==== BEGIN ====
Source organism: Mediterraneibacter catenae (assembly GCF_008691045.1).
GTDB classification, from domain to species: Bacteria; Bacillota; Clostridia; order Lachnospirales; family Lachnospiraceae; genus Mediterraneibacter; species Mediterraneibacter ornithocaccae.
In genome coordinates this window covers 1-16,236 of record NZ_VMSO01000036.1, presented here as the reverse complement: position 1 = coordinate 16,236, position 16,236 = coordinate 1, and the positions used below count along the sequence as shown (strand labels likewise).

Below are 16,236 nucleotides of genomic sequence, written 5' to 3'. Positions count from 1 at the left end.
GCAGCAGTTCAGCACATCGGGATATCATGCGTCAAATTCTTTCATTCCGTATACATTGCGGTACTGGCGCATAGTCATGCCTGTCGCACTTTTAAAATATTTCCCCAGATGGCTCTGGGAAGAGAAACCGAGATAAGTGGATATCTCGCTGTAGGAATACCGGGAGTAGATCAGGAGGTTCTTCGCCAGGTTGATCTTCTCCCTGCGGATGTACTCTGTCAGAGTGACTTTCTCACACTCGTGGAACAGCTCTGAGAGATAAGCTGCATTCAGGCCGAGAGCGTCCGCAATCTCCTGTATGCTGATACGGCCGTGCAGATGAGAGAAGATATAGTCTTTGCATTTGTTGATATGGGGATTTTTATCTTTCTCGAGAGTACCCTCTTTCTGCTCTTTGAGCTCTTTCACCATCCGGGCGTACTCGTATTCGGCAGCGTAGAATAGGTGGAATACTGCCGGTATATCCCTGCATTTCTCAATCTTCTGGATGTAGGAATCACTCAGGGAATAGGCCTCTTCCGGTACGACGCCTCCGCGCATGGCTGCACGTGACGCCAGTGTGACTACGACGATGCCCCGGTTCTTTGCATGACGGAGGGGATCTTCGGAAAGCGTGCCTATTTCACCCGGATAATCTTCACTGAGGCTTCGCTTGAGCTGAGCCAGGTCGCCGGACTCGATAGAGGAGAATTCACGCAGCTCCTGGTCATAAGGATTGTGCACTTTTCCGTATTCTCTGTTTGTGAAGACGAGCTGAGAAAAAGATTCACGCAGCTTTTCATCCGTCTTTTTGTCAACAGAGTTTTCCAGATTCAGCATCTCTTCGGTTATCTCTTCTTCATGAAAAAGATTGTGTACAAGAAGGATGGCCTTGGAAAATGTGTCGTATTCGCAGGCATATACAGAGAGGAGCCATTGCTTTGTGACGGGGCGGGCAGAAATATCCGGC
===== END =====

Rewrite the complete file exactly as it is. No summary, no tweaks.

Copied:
Source organism: Mediterraneibacter catenae (assembly GCF_008691045.1).
GTDB classification, from domain to species: Bacteria; Bacillota; Clostridia; order Lachnospirales; family Lachnospiraceae; genus Mediterraneibacter; species Mediterraneibacter ornithocaccae.
In genome coordinates this window covers 1-16,236 of record NZ_VMSO01000036.1, presented here as the reverse complement: position 1 = coordinate 16,236, position 16,236 = coordinate 1, and the positions used below count along the sequence as shown (strand labels likewise).

Below are 16,236 nucleotides of genomic sequence, written 5' to 3'. Positions count from 1 at the left end.
GCAGCAGTTCAGCACATCGGGATATCATGCGTCAAATTCTTTCATTCCGTATACATTGCGGTACTGGCGCATAGTCATGCCTGTCGCACTTTTAAAATATTTCCCCAGATGGCTCTGGGAAGAGAAACCGAGATAAGTGGATATCTCGCTGTAGGAATACCGGGAGTAGATCAGGAGGTTCTTCGCCAGGTTGATCTTCTCCCTGCGGATGTACTCTGTCAGAGTGACTTTCTCACACTCGTGGAACAGCTCTGAGAGATAAGCTGCATTCAGGCCGAGAGCGTCCGCAATCTCCTGTATGCTGATACGGCCGTGCAGATGAGAGAAGATATAGTCTTTGCATTTGTTGATATGGGGATTTTTATCTTTCTCGAGAGTACCCTCTTTCTGCTCTTTGAGCTCTTTCACCATCCGGGCGTACTCGTATTCGGCAGCGTAGAATAGGTGGAATACTGCCGGTATATCCCTGCATTTCTCAATCTTCTGGATGTAGGAATCACTCAGGGAATAGGCCTCTTCCGGTACGACGCCTCCGCGCATGGCTGCACGTGACGCCAGTGTGACTACGACGATGCCCCGGTTCTTTGCATGACGGAGGGGATCTTCGGAAAGCGTGCCTATTTCACCCGGATAATCTTCACTGAGGCTTCGCTTGAGCTGAGCCAGGTCGCCGGACTCGATAGAGGAGAATTCACGCAGCTCCTGGTCATAAGGATTGTGCACTTTTCCGTATTCTCTGTTTGTGAAGACGAGCTGAGAAAAAGATTCACGCAGCTTTTCATCCGTCTTTTTGTCAACAGAGTTTTCCAGATTCAGCATCTCTTCGGTTATCTCTTCTTCATGAAAAAGATTGTGTACAAGAAGGATGGCCTTGGAAAATGTGTCGTATTCGCAGGCATATACAGAGAGGAGCCATTGCTTTGTGACGGGGCGGGCAGAAATATCCGGC